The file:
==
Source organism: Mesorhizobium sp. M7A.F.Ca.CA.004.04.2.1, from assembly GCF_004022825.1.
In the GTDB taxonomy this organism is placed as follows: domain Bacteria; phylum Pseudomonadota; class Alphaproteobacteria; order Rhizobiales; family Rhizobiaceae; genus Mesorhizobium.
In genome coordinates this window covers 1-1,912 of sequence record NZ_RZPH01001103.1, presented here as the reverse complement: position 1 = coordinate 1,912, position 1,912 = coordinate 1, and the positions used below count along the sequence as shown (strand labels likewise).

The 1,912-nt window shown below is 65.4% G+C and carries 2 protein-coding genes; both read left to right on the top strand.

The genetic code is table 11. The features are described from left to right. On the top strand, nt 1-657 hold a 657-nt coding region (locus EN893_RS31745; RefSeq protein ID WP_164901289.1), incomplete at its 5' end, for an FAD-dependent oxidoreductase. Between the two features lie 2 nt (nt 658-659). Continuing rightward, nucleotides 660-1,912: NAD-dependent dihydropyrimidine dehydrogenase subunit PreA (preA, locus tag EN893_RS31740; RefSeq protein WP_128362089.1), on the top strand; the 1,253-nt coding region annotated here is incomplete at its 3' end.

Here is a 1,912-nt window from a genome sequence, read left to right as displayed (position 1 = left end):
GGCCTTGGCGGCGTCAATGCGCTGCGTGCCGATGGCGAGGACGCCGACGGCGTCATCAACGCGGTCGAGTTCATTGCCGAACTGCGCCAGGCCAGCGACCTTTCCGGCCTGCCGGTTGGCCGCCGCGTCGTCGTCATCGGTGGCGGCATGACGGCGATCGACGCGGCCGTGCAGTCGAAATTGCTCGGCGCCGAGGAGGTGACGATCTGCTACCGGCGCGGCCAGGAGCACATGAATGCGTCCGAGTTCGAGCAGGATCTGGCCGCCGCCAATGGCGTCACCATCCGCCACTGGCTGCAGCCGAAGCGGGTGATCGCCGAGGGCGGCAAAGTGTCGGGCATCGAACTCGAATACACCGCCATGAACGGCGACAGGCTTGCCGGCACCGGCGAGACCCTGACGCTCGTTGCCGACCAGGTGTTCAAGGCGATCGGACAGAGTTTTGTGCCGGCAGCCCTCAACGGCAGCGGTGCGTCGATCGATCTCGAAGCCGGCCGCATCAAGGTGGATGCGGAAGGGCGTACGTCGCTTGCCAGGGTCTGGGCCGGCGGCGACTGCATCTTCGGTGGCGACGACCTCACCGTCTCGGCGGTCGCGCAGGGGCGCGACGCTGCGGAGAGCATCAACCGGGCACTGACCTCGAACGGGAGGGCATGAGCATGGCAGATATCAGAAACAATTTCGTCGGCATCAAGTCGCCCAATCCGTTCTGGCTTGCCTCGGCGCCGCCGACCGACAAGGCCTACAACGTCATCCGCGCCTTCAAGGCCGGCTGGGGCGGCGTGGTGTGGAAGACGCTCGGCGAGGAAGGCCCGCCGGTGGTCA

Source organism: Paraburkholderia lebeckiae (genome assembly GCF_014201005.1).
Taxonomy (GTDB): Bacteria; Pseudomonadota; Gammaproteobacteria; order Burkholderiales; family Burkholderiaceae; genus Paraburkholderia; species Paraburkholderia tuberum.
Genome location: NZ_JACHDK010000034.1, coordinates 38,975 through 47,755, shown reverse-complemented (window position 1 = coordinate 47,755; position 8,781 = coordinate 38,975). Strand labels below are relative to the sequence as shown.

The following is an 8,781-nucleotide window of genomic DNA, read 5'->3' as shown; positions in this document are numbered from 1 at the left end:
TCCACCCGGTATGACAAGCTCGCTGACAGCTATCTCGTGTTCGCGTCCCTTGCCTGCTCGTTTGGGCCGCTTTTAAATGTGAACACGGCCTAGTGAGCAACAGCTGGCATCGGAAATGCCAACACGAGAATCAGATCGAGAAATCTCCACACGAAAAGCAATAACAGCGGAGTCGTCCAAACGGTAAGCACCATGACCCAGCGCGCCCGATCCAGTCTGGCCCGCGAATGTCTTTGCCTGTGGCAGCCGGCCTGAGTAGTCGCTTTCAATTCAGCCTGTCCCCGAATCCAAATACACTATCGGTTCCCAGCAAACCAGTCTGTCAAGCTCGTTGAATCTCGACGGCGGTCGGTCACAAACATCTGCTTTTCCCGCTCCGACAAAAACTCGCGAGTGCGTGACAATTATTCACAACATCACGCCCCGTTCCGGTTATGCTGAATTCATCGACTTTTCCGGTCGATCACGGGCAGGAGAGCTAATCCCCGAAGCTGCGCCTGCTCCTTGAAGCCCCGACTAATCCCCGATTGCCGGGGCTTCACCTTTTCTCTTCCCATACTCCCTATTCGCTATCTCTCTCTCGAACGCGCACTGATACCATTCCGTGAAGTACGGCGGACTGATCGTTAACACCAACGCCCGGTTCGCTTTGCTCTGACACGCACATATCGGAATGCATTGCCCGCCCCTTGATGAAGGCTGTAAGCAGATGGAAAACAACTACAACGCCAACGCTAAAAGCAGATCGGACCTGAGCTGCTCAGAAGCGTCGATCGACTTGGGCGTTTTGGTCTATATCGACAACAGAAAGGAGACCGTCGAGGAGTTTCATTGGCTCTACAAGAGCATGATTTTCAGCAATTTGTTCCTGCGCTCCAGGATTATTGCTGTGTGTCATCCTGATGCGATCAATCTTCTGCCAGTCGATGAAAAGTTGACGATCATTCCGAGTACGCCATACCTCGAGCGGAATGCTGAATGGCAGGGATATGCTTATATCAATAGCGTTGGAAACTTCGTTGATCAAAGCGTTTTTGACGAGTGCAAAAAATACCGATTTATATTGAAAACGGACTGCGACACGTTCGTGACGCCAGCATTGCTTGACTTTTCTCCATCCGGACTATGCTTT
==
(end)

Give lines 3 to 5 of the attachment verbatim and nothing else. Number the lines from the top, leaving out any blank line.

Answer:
In genome coordinates this window covers 1-1,912 of sequence record NZ_RZPH01001103.1, presented here as the reverse complement: position 1 = coordinate 1,912, position 1,912 = coordinate 1, and the positions used below count along the sequence as shown (strand labels likewise).

The 1,912-nt window shown below is 65.4% G+C and carries 2 protein-coding genes; both read left to right on the top strand.

The genetic code is table 11. The features are described from left to right. On the top strand, nt 1-657 hold a 657-nt coding region (locus EN893_RS31745; RefSeq protein ID WP_164901289.1), incomplete at its 5' end, for an FAD-dependent oxidoreductase. Between the two features lie 2 nt (nt 658-659). Continuing rightward, nucleotides 660-1,912: NAD-dependent dihydropyrimidine dehydrogenase subunit PreA (preA, locus tag EN893_RS31740; RefSeq protein WP_128362089.1), on the top strand; the 1,253-nt coding region annotated here is incomplete at its 3' end.